I've always been fascinated with matte paintings, so today I'll explain the basic principles they involve and demonstrate the. What I do need to emphasize is that Matte Paintings are usually much larger in scale, harbour more detail and require a lot more time to create.
You can find the Photoshop PSD file in a directory labeled 'source' that came in the ZIP file that you downloaded. You may wish to look through them briefly before we begin.
Also available in this series:
- How to Create a Stone Giant Matte Painting - Part 1
- How to Create a Stone Giant Matte Painting - Part 2
The first you need to do is grab this cliff image and open in it Photoshop. We're going to use it as is, and draw directly on top, so there's no need to create a separate document.
Insert the large version of Andrei's sketch into the Photoshop document.
Change the sketch's blending mode to Multiply and position it on the front cliff. I've duplicated the sketch here a few times, so it's easier to see.
You'll now need to create the face segments using the sketch as a reference. Here's how I did it. Duplicate the Background image and add a Layer Mask. Then, in the Mask layer icon, fill the mask with black. That will make everything dissapear. Then paint with white (staying within the sketch divisions) the area you'd like to use as a stone texture. Between the layer icon and the layer mask icon, there is a small chain icon. Press it to unlink the layer from the mask. Now, you can select the layer icon and move the image freely, while keeping the mask in place. This is important, because you want to use a different part of a rock texture in different areas of the face.
I've outlined the different layers and their masks with a red outline for easy spotting.
Move the sketch up a few layers, until it's on top. We're not only going to use the sketch as a reference image, but also incorporate it into the painting. Fortunately, we can use it to plan and draw the highlights and shadows.
Create a Layer Mask for the sketch and draw inside the mask icon in a similar fashion:
And here's how the mask affects the sketch layer.
There's lots more work to be done with this mask, so grab a small brush and start fading out all that noise in the shadow areas.
By now, the sketch is a mere black outline.
Now you'll need to separate the image from its background. You can use the eraser tool, or hide it with a layer mask. Either way, we won't be using the original sky in this tutorial. Why the change of heart? The rather large cloud seems like an odd place to me, so I think this image requires something more complementary. Converging lines tend to draw attention on the intersecting point, so we're going to use a V-shaped sky photo that draws attention to our subject. Also, the much smaller clouds change the perception of the nearby mountins, and suggest that the cliff and head are larger than they really are.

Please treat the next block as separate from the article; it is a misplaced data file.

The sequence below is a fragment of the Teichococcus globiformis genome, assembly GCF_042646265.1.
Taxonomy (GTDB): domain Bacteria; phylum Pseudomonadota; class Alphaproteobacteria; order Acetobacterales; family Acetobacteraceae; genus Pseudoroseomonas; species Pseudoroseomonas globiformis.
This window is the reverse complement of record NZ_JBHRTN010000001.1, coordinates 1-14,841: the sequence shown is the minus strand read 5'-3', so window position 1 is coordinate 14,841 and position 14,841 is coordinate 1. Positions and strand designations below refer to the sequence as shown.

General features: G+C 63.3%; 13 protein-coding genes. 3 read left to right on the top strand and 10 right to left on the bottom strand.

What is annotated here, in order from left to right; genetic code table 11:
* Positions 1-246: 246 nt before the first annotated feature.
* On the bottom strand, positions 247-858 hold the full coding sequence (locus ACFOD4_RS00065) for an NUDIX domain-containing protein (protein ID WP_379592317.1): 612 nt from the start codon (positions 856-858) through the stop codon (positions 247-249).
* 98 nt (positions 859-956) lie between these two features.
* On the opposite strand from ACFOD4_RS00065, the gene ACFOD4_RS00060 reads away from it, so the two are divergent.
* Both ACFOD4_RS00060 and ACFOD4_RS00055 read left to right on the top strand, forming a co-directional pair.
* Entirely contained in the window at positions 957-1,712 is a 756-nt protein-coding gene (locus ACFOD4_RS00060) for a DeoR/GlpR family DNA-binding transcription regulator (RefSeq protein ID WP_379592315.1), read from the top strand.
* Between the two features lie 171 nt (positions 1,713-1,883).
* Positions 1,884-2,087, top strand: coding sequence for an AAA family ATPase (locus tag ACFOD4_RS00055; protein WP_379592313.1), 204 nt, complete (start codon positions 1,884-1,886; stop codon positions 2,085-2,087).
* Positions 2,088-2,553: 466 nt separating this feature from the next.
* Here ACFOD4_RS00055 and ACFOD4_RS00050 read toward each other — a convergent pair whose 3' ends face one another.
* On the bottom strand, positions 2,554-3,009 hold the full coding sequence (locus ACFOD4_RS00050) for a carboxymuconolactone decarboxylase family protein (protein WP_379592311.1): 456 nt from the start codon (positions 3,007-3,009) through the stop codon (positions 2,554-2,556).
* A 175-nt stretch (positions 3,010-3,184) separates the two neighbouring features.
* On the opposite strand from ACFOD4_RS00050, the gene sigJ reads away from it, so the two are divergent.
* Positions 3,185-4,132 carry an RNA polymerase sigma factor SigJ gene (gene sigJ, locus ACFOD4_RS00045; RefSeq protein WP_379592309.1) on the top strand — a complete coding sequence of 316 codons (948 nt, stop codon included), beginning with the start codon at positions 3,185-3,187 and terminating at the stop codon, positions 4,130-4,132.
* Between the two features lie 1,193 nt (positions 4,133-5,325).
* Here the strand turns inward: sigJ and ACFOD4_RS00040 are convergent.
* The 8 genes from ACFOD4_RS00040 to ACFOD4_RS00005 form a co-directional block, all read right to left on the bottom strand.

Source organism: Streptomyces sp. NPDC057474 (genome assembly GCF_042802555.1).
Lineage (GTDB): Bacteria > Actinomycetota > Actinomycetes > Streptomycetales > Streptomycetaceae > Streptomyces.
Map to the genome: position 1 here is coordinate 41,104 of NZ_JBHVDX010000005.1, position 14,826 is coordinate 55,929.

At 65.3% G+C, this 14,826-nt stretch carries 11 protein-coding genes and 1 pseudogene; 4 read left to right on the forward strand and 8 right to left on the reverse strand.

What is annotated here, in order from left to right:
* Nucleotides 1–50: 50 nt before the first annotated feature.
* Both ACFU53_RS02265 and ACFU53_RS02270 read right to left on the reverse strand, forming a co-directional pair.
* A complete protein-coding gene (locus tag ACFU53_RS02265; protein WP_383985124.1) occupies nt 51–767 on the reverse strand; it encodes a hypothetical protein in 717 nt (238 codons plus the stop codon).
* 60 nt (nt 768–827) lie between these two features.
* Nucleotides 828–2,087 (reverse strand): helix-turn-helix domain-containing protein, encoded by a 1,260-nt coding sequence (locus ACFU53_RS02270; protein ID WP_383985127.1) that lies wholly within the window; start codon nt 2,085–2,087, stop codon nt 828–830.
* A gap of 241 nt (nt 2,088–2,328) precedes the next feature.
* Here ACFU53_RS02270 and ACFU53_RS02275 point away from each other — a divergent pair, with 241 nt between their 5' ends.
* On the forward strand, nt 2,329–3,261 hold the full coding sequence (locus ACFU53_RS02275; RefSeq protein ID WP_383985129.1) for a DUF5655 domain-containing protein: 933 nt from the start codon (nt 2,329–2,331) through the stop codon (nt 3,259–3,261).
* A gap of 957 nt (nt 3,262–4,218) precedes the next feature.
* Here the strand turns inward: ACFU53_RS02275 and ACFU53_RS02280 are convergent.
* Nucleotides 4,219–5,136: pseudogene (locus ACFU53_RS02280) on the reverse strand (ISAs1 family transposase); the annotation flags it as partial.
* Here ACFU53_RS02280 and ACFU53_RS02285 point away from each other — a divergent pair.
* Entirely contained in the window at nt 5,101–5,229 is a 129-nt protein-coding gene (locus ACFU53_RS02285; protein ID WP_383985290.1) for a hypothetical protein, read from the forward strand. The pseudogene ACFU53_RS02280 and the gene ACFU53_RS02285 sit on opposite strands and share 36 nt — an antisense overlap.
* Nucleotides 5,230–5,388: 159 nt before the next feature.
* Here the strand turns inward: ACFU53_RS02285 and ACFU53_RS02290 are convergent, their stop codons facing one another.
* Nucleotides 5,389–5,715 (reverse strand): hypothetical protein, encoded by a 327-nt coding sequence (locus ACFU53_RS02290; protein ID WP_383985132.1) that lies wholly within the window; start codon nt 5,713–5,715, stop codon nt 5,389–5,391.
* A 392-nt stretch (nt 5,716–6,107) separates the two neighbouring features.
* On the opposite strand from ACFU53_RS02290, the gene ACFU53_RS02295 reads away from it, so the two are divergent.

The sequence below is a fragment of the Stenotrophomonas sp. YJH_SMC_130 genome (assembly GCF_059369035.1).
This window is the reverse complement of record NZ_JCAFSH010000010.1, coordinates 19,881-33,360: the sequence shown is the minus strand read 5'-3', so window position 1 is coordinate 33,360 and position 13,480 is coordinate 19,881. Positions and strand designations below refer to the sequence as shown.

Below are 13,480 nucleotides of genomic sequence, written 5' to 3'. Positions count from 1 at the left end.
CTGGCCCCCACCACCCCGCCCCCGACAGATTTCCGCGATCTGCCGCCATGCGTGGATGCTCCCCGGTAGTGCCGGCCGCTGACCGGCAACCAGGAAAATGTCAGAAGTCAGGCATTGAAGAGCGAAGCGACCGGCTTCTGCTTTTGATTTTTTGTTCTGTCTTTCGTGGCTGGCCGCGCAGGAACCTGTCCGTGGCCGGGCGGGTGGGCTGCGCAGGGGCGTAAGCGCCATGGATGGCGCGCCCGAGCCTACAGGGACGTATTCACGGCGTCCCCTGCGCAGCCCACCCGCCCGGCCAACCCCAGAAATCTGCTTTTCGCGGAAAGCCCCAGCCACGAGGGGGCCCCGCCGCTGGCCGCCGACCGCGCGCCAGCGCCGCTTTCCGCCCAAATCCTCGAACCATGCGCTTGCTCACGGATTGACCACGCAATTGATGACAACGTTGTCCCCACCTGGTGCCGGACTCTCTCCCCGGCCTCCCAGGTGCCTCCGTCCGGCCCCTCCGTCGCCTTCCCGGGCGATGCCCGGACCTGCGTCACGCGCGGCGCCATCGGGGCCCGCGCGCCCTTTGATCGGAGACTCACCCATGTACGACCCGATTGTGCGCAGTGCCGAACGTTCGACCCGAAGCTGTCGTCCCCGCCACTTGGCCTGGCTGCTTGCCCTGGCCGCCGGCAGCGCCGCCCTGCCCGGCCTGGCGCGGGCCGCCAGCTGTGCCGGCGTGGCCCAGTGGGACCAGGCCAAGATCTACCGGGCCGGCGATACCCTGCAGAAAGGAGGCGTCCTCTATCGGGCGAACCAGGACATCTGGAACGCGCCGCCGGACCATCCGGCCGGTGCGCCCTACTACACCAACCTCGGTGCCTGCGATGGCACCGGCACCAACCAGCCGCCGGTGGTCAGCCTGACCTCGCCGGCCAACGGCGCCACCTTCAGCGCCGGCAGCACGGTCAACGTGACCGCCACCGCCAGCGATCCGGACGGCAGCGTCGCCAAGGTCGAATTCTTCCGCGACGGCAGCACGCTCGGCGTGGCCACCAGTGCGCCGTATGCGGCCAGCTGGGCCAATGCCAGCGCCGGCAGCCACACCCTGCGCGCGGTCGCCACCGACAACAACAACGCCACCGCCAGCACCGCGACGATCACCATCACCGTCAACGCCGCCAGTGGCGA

A quick sky photo replacement tip: Be wary of the horizon line (make sure they match in both images you are blending) and match the time of day. A sunset photo may be more dramatic, but since our light source is in the top left, putting the sun behind the subject wouldn't make much sense now would it? :)
And here is the sky photo I was talking about in the previous step. Place it behind the cliffs, and rotate/transform/flip it in place.
We're now going to alter the appearance of the sky photo. Go to Layer > New Adjustment Layer > Gradient Map and use a few similar colors. Then change the layer's Opacity to 50% and Blending Mode to Overlay.
One more Gradient Map. Just a little B&W to match the saturation of the cliffs.
And now, the toughest part is yet to begin! It goes without saying, that you need a pen tablet to do this part. Within the next steps, I'll show, in red, where to draw thin, 1-2px lines, and then reveal what they look like in the second image. This first section I've covered is a few black outlines.
As you finish one area, move along to the next. There really is not much to say about this part. Standard brush settings apply. It's all about how you use the pen tablet!
Revisiting and retouching areas is common. When creating these outlines, try not to go to a comic books style, where all the outlines are visible. Make sure they fit the look of the photo.
You can also use the brush to add shadows. Remember to fade these lines into the cracks and follow the original photos you used underneath. This really is a metter of blending photo and sketch into one cohesive outcome.
Moving along with the lines, don't forget to alter the other cliffs too. There's a good chance these black outlines we're making on the subject won't match the appearance of the rest of the photo entirely.
Remember that the other ridges are further away, so keep those lines thin, and stone sizes smaller.
At this point, the images are more useful than the words. I'm not one for useless steps, but pretend I just wrote something incredibly critical right here! :)
While you'll move along to ares of more detail, you may need to draw more intensively, and accurately. Cover larger areas around the eyes, as to gradually darken them. Why use a small brush to darken large areas? Well, a large brush darkens evenly, and that's not appropriate to do with a harsh, rocky texture. That's why you need to follow the cracks and bumps when darkening a rock face, as it will lead to a much more realistic result.